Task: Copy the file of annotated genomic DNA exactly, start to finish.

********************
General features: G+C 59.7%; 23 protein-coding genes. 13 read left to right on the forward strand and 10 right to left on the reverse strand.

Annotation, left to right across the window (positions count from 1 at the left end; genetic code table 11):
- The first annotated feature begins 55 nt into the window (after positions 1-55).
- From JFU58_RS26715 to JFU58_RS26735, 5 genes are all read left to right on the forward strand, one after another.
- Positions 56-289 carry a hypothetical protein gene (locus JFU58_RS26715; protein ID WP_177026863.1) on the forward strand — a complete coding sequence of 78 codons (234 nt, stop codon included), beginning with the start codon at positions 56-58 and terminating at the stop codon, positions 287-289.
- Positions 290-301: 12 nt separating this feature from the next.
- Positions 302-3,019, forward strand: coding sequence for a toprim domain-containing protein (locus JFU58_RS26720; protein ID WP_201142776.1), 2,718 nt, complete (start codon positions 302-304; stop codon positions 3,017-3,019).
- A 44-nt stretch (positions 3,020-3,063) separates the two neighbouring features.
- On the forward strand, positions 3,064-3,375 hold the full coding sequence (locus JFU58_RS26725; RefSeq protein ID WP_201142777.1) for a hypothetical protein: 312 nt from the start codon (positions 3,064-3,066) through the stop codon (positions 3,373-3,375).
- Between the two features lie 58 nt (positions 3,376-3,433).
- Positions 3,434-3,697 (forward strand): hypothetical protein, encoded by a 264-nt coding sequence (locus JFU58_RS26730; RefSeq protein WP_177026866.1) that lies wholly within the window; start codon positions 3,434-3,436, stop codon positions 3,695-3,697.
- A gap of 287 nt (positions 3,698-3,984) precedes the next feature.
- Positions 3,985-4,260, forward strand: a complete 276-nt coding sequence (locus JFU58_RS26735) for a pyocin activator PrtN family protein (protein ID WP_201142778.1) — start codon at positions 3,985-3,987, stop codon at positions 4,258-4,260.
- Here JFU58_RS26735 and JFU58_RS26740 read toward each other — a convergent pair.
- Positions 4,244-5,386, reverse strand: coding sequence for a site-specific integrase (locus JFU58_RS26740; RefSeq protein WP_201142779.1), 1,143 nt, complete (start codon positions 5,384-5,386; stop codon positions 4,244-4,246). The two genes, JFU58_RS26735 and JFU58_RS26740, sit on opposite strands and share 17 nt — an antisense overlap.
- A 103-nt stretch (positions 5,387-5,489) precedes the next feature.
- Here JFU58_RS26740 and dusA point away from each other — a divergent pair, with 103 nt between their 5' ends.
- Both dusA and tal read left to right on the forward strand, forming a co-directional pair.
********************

General features: G+C 59.7%; 23 protein-coding genes. 13 read left to right on the forward strand and 10 right to left on the reverse strand.

Annotation, left to right across the window (positions count from 1 at the left end; genetic code table 11):
- The first annotated feature begins 55 nt into the window (after positions 1-55).
- From JFU58_RS26715 to JFU58_RS26735, 5 genes are all read left to right on the forward strand, one after another.
- Positions 56-289 carry a hypothetical protein gene (locus JFU58_RS26715; protein ID WP_177026863.1) on the forward strand — a complete coding sequence of 78 codons (234 nt, stop codon included), beginning with the start codon at positions 56-58 and terminating at the stop codon, positions 287-289.
- Positions 290-301: 12 nt separating this feature from the next.
- Positions 302-3,019, forward strand: coding sequence for a toprim domain-containing protein (locus JFU58_RS26720; protein ID WP_201142776.1), 2,718 nt, complete (start codon positions 302-304; stop codon positions 3,017-3,019).
- A 44-nt stretch (positions 3,020-3,063) separates the two neighbouring features.
- On the forward strand, positions 3,064-3,375 hold the full coding sequence (locus JFU58_RS26725; RefSeq protein ID WP_201142777.1) for a hypothetical protein: 312 nt from the start codon (positions 3,064-3,066) through the stop codon (positions 3,373-3,375).
- Between the two features lie 58 nt (positions 3,376-3,433).
- Positions 3,434-3,697 (forward strand): hypothetical protein, encoded by a 264-nt coding sequence (locus JFU58_RS26730; RefSeq protein WP_177026866.1) that lies wholly within the window; start codon positions 3,434-3,436, stop codon positions 3,695-3,697.
- A gap of 287 nt (positions 3,698-3,984) precedes the next feature.
- Positions 3,985-4,260, forward strand: a complete 276-nt coding sequence (locus JFU58_RS26735) for a pyocin activator PrtN family protein (protein ID WP_201142778.1) — start codon at positions 3,985-3,987, stop codon at positions 4,258-4,260.
- Here JFU58_RS26735 and JFU58_RS26740 read toward each other — a convergent pair.
- Positions 4,244-5,386, reverse strand: coding sequence for a site-specific integrase (locus JFU58_RS26740; RefSeq protein WP_201142779.1), 1,143 nt, complete (start codon positions 5,384-5,386; stop codon positions 4,244-4,246). The two genes, JFU58_RS26735 and JFU58_RS26740, sit on opposite strands and share 17 nt — an antisense overlap.
- A 103-nt stretch (positions 5,387-5,489) precedes the next feature.
- Here JFU58_RS26740 and dusA point away from each other — a divergent pair, with 103 nt between their 5' ends.
- Both dusA and tal read left to right on the forward strand, forming a co-directional pair.